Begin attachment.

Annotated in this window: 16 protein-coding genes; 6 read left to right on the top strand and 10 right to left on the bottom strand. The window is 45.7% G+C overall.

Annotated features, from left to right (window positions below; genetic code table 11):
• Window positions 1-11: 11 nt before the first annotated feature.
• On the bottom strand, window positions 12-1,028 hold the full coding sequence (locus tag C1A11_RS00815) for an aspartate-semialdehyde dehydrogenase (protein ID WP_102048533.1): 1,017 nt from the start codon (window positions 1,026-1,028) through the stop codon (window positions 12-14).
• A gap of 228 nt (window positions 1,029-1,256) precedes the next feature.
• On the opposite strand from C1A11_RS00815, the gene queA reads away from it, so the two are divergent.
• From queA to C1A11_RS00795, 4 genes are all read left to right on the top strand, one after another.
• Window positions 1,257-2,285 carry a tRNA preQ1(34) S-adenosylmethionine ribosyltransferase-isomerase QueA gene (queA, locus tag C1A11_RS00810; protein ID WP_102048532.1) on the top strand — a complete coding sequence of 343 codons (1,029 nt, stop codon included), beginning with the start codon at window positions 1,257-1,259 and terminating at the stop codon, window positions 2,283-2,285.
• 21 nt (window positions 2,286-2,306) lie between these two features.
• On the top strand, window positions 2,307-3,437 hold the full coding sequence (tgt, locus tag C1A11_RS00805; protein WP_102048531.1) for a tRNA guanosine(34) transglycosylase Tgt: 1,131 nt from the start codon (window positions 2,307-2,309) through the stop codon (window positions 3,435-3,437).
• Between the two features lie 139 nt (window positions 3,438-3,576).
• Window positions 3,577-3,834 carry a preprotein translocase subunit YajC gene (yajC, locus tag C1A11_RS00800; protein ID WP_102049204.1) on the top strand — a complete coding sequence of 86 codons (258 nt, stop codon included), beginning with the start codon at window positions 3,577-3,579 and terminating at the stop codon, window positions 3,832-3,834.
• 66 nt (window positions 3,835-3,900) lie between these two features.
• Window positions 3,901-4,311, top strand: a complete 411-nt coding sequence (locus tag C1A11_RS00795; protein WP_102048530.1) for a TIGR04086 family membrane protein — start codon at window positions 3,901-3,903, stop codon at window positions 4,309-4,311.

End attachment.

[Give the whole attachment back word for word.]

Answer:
Annotated in this window: 16 protein-coding genes; 6 read left to right on the top strand and 10 right to left on the bottom strand. The window is 45.7% G+C overall.

Annotated features, from left to right (window positions below; genetic code table 11):
• Window positions 1-11: 11 nt before the first annotated feature.
• On the bottom strand, window positions 12-1,028 hold the full coding sequence (locus tag C1A11_RS00815) for an aspartate-semialdehyde dehydrogenase (protein ID WP_102048533.1): 1,017 nt from the start codon (window positions 1,026-1,028) through the stop codon (window positions 12-14).
• A gap of 228 nt (window positions 1,029-1,256) precedes the next feature.
• On the opposite strand from C1A11_RS00815, the gene queA reads away from it, so the two are divergent.
• From queA to C1A11_RS00795, 4 genes are all read left to right on the top strand, one after another.
• Window positions 1,257-2,285 carry a tRNA preQ1(34) S-adenosylmethionine ribosyltransferase-isomerase QueA gene (queA, locus tag C1A11_RS00810; protein ID WP_102048532.1) on the top strand — a complete coding sequence of 343 codons (1,029 nt, stop codon included), beginning with the start codon at window positions 1,257-1,259 and terminating at the stop codon, window positions 2,283-2,285.
• 21 nt (window positions 2,286-2,306) lie between these two features.
• On the top strand, window positions 2,307-3,437 hold the full coding sequence (tgt, locus tag C1A11_RS00805; protein WP_102048531.1) for a tRNA guanosine(34) transglycosylase Tgt: 1,131 nt from the start codon (window positions 2,307-2,309) through the stop codon (window positions 3,435-3,437).
• Between the two features lie 139 nt (window positions 3,438-3,576).
• Window positions 3,577-3,834 carry a preprotein translocase subunit YajC gene (yajC, locus tag C1A11_RS00800; protein ID WP_102049204.1) on the top strand — a complete coding sequence of 86 codons (258 nt, stop codon included), beginning with the start codon at window positions 3,577-3,579 and terminating at the stop codon, window positions 3,832-3,834.
• 66 nt (window positions 3,835-3,900) lie between these two features.
• Window positions 3,901-4,311, top strand: a complete 411-nt coding sequence (locus tag C1A11_RS00795; protein WP_102048530.1) for a TIGR04086 family membrane protein — start codon at window positions 3,901-3,903, stop codon at window positions 4,309-4,311.